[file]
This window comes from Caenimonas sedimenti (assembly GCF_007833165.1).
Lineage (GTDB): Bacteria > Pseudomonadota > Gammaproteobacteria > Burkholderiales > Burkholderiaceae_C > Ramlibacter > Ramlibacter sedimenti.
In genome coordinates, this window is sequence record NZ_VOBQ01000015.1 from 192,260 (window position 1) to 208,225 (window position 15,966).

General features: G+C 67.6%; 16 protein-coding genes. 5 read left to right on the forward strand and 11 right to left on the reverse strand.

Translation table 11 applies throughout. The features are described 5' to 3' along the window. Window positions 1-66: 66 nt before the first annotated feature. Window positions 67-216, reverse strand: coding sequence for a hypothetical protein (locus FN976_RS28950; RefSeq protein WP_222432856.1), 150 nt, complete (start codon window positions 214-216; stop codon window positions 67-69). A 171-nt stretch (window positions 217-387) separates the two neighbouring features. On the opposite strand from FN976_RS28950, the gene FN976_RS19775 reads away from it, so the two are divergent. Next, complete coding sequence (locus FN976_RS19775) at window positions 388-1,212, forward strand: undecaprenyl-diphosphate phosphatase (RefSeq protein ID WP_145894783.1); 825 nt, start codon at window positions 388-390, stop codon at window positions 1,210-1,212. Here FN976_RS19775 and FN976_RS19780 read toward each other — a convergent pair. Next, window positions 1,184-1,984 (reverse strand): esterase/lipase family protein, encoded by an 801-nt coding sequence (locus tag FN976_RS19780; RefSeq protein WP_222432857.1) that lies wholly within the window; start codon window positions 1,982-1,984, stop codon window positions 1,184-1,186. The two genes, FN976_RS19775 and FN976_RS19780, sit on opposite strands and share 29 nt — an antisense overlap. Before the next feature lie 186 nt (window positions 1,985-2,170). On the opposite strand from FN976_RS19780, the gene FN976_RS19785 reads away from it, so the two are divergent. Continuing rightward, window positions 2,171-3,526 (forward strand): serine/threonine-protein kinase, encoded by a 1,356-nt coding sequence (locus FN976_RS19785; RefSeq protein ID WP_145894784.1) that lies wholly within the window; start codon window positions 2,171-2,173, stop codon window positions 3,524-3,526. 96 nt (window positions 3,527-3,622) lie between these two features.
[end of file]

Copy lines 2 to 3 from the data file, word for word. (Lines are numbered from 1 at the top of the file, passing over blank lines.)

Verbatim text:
Lineage (GTDB): Bacteria > Pseudomonadota > Gammaproteobacteria > Burkholderiales > Burkholderiaceae_C > Ramlibacter > Ramlibacter sedimenti.
In genome coordinates, this window is sequence record NZ_VOBQ01000015.1 from 192,260 (window position 1) to 208,225 (window position 15,966).